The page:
• Were those to occur?

  • Let's talk about obviously what the biggest story in the world has been over the last several weeks, and that is the new president of the United States, who will be coming in on the 20th of January.

  • What do you think the impact of his policies could be in terms of interest rates here in Canada?

  • Sure.

  • Well, we've actually already seen that market reaction.

  • It was very interesting watching what happened.

  • Mark.

  • Mark, it's going nuts the night of the alleged.

  • You all.

  • Yeah, I was.

  • I mean, it was kind of fascinated me the night of the election.

  • You saw futures market selloff, Thought we'd wake up in the morning and there would be sort of, ah, a bit of a financial comeuppance.

  • Even in stock markets, that didn't happen.

  • There was conciliatory approach.

  • Trump gave a speech about infrastructure spending, and the narrative quickly turned to what the potential upside could be from to the economy from a trump presidency.

  • But where we really have seen a reaction is in the bond market, and it's been really quite a cute.

  • If you look at 10 year Treasuries in the United States have gone up by about 50 basis points in Canada, we haven't done.

  • And nothing has changed in terms of policy in Canada except ah ha relationship with our largest trading partner and that, um, we've seen yields in Canada go by both 30 basis points.

  • Uh, that will be passed on to mortgage rates.

  • We've already started to see that.

  • So we've We've already had a bit of an interest rate shock just on on expectations for what may happen.

  • And I think they're you know, we've seen the financial move even before.

  • We've seen any of the policy come through, and it is highly uncertain what policies will be enacted.

  • We know that, you know, Trump has campaigned on ah, policy of much lower tax rates, lower marginal tax rates and a Nen FRA structure spend of, you know, he's talked about it.

  • A trillion dollar isn't which is a trillion dollars.

  • I think once we get the details of that, it looks a little bit less than meets the eye.

  • In terms of the potential economic impact, three infrastructure plan is not all new government spending, new debt.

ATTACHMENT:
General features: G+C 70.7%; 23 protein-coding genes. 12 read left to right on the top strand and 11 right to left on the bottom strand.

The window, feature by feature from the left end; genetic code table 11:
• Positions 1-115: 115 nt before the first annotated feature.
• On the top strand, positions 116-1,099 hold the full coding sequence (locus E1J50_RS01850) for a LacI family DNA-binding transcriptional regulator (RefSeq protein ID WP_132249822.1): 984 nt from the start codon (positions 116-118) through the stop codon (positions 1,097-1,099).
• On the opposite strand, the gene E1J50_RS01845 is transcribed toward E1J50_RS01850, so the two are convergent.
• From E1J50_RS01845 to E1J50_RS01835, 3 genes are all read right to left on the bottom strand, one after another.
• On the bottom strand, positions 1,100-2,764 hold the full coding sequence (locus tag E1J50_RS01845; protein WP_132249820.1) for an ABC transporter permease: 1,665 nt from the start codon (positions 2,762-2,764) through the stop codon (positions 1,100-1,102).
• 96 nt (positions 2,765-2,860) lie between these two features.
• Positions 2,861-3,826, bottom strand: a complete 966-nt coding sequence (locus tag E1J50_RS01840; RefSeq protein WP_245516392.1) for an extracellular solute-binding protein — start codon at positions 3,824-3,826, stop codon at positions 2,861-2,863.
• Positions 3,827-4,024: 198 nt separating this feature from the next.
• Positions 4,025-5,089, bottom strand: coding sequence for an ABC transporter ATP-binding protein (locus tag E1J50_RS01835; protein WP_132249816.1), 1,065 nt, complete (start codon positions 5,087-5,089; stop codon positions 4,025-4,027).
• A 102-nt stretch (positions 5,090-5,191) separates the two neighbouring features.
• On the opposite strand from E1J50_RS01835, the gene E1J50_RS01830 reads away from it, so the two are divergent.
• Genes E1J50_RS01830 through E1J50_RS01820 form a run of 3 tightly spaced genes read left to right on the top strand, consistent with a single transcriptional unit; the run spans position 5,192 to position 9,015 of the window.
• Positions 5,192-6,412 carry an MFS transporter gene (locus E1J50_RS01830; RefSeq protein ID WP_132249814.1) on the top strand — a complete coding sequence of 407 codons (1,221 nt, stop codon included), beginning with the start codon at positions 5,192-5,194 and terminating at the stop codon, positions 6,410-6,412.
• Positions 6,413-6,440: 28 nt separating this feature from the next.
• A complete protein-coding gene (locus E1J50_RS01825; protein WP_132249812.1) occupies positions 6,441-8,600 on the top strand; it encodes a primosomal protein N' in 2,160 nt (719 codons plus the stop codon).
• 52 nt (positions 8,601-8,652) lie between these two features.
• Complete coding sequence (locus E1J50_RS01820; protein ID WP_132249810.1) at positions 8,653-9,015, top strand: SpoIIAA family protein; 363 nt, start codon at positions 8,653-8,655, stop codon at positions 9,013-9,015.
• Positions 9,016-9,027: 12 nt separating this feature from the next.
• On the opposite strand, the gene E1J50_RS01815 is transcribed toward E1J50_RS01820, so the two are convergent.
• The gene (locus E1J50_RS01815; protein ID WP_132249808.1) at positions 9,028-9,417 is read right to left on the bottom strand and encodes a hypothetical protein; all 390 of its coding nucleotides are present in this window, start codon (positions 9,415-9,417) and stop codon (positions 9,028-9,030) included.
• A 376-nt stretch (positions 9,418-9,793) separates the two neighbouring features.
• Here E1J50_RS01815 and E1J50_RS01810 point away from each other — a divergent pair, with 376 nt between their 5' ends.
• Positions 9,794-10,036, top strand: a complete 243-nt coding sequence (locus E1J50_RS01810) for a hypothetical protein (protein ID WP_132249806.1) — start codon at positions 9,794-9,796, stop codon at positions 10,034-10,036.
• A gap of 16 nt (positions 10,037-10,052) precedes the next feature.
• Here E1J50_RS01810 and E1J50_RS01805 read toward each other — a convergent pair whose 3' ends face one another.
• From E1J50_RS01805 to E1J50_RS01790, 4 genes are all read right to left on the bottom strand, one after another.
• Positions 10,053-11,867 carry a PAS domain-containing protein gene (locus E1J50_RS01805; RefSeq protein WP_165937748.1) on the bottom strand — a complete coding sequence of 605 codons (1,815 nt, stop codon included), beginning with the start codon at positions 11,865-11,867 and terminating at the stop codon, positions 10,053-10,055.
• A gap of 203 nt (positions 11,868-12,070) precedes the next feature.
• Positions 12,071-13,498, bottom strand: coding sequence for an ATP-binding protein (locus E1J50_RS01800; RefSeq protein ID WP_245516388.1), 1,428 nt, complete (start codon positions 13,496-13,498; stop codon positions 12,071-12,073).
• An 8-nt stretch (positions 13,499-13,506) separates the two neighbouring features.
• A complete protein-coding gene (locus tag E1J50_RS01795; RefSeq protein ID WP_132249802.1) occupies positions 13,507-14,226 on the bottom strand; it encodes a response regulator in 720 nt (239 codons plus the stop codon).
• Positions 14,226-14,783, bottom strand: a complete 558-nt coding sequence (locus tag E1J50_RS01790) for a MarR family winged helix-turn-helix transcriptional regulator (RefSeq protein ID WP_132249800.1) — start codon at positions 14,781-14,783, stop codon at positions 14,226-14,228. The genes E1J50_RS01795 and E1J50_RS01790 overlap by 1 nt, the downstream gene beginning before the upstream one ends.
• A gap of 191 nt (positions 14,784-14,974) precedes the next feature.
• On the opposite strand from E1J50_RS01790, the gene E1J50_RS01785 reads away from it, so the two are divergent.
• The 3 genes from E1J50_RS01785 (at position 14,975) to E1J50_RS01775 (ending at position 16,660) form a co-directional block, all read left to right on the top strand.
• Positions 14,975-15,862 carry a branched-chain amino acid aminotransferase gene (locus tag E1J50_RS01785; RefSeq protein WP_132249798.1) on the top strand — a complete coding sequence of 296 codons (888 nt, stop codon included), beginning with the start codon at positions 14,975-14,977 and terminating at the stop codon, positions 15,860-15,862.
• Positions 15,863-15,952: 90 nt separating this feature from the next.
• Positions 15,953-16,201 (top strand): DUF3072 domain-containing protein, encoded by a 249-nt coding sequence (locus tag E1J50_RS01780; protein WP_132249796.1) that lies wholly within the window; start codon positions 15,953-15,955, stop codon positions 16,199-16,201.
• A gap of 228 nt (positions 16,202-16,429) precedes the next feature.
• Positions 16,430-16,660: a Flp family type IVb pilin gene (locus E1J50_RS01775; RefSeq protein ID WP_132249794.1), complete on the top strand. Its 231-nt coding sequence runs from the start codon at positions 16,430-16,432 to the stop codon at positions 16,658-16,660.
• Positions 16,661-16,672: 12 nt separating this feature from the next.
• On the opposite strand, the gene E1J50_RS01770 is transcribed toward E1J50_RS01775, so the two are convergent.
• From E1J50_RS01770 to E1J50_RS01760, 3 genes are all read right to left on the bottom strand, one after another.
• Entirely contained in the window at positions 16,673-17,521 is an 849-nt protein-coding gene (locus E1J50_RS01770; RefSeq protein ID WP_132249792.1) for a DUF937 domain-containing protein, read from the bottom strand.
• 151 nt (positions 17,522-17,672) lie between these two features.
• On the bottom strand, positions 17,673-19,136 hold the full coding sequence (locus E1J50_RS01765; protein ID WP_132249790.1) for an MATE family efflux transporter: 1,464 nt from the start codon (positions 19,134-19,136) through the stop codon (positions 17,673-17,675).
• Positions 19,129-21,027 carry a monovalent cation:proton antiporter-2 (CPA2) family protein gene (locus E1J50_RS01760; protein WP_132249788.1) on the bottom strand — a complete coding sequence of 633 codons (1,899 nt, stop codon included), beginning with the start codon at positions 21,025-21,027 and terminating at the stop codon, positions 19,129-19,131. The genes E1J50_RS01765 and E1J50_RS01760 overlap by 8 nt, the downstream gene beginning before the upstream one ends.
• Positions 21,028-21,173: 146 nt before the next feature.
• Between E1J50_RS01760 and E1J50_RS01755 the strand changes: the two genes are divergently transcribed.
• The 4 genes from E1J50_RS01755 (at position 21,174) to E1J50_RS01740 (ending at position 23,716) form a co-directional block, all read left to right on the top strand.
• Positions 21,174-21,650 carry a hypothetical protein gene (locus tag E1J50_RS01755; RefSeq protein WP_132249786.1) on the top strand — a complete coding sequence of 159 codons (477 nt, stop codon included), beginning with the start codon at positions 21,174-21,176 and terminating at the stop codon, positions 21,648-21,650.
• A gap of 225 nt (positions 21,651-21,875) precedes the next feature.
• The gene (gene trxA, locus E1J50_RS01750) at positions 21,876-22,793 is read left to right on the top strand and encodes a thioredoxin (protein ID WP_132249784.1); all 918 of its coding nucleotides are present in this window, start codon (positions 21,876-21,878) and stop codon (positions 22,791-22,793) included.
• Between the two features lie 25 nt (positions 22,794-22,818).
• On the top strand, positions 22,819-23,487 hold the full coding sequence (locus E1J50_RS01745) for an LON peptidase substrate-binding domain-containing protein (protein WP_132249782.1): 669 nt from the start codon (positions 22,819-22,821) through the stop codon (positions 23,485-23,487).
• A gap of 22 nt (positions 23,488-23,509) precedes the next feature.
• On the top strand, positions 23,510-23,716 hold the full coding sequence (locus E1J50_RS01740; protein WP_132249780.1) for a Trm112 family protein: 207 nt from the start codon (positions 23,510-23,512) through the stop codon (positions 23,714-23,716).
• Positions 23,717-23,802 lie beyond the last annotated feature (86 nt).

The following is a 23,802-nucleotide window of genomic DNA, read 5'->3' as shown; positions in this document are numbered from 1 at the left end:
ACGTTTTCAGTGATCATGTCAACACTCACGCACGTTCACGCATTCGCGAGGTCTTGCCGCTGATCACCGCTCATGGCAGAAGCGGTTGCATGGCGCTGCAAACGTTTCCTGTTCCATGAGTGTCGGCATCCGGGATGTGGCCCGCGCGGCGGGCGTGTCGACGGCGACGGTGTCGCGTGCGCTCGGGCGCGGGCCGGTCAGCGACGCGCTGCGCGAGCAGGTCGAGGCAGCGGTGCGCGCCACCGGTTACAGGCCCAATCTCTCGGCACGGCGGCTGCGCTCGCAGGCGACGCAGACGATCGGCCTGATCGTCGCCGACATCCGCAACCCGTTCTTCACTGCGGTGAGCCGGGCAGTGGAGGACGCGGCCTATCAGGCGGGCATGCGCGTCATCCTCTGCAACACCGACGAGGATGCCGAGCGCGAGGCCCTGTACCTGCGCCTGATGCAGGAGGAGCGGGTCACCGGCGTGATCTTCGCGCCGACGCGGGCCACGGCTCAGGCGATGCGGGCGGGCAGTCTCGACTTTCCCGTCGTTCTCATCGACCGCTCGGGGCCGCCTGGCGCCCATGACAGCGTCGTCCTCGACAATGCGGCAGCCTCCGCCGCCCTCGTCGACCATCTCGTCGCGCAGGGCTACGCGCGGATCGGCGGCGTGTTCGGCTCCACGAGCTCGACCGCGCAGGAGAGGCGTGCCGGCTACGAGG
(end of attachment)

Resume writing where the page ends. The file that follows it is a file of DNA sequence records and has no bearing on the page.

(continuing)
• It's it's largely it's sort of at least, the policy proposal of his advisers.

  • What if you follow through?

  • Does it look like it's heading towards higher interest rates?

  • Yes, I think I'm sort of unambiguously just on the fact that we've had.

  • If you have any kind of fiscal stimulus in an environment where in the United States you're actually pretty close to what might be considered full employment, it's it's likely to put upward pressure on inflation, and it's likely to need to be responded by the central bank in terms of higher interest rate policy.

  • We see it in the longer term yields.

  • We're likely to see it in policy rates as well.

  • Well, we remember from that first graph that interest rates now have been, you know, pretty low for going on 78 years in a row.

  • Now do you see low interest rate policy?

  • I mean, nothing's permanent the world, but you know, as permanent as potentially it could be.

  • Yeah, So I think we have to separate out sort of.

  • The cyclical from the structural isn't as we mentioned.

  • And I think over time, um, you know As long as the Canadian and American economies continue to recover, we should see something of a normalization of interest rates.

  • The question is what we normalize, too.

  • I think we'll probably see rates in Canada over time over the next few years, go out maybe, Ah, 101 150 basis points.

  • But we're still looking at a level of interest rates relative to that chart, where we were at 6% prior to the 2007 recession.

  • We're probably not going back to that level of interest rates, and I think they're Let's be clear when you say 100 or 100 50 basis points, you mean one or one of the percentage points.

  • That's right, Yeah, so that's a very different world than the kind of interest rate hikes we've seen historically, when we've gone up 203 104 100 basis points, and I mean that's important for a number of reasons.

  • One, we're always going to be that much closer to the sort of 00 lower bound uh, which, you know, has implications for policy responses to the next downturn.

  • Here's a little excerpt from the Globe and mail from a couple of weeks ago.

  • In the great recession of 2007 to 2009 the Bank of Canada was able to minimize the damage to the Canadian economy relatively easily.